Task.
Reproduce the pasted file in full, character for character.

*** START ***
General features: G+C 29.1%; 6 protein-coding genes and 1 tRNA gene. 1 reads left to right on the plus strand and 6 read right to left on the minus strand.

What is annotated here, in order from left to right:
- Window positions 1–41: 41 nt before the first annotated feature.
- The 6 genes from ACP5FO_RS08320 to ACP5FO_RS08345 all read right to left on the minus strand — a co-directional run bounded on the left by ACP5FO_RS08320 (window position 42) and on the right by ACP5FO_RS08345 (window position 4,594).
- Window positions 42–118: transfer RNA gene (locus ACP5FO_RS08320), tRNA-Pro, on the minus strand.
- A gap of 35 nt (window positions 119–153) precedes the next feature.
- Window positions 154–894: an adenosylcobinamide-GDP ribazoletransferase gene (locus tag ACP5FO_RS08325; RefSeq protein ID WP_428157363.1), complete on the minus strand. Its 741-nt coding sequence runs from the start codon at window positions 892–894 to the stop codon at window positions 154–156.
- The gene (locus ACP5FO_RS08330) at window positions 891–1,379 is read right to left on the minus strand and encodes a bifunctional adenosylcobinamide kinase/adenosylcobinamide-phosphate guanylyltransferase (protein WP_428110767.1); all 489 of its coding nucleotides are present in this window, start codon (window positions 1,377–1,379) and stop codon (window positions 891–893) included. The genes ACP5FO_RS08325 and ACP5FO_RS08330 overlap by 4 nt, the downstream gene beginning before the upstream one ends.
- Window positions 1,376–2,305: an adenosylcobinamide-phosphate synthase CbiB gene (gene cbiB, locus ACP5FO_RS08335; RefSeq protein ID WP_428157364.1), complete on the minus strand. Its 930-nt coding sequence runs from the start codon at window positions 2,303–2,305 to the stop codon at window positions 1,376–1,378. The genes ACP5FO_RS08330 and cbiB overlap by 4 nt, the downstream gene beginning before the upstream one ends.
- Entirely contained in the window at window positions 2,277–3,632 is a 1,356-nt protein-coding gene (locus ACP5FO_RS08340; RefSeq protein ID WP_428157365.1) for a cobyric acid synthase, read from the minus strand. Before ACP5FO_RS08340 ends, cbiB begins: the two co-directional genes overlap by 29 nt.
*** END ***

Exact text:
General features: G+C 29.1%; 6 protein-coding genes and 1 tRNA gene. 1 reads left to right on the plus strand and 6 read right to left on the minus strand.

What is annotated here, in order from left to right:
- Window positions 1–41: 41 nt before the first annotated feature.
- The 6 genes from ACP5FO_RS08320 to ACP5FO_RS08345 all read right to left on the minus strand — a co-directional run bounded on the left by ACP5FO_RS08320 (window position 42) and on the right by ACP5FO_RS08345 (window position 4,594).
- Window positions 42–118: transfer RNA gene (locus ACP5FO_RS08320), tRNA-Pro, on the minus strand.
- A gap of 35 nt (window positions 119–153) precedes the next feature.
- Window positions 154–894: an adenosylcobinamide-GDP ribazoletransferase gene (locus tag ACP5FO_RS08325; RefSeq protein ID WP_428157363.1), complete on the minus strand. Its 741-nt coding sequence runs from the start codon at window positions 892–894 to the stop codon at window positions 154–156.
- The gene (locus ACP5FO_RS08330) at window positions 891–1,379 is read right to left on the minus strand and encodes a bifunctional adenosylcobinamide kinase/adenosylcobinamide-phosphate guanylyltransferase (protein WP_428110767.1); all 489 of its coding nucleotides are present in this window, start codon (window positions 1,377–1,379) and stop codon (window positions 891–893) included. The genes ACP5FO_RS08325 and ACP5FO_RS08330 overlap by 4 nt, the downstream gene beginning before the upstream one ends.
- Window positions 1,376–2,305: an adenosylcobinamide-phosphate synthase CbiB gene (gene cbiB, locus ACP5FO_RS08335; RefSeq protein ID WP_428157364.1), complete on the minus strand. Its 930-nt coding sequence runs from the start codon at window positions 2,303–2,305 to the stop codon at window positions 1,376–1,378. The genes ACP5FO_RS08330 and cbiB overlap by 4 nt, the downstream gene beginning before the upstream one ends.
- Entirely contained in the window at window positions 2,277–3,632 is a 1,356-nt protein-coding gene (locus ACP5FO_RS08340; RefSeq protein ID WP_428157365.1) for a cobyric acid synthase, read from the minus strand. Before ACP5FO_RS08340 ends, cbiB begins: the two co-directional genes overlap by 29 nt.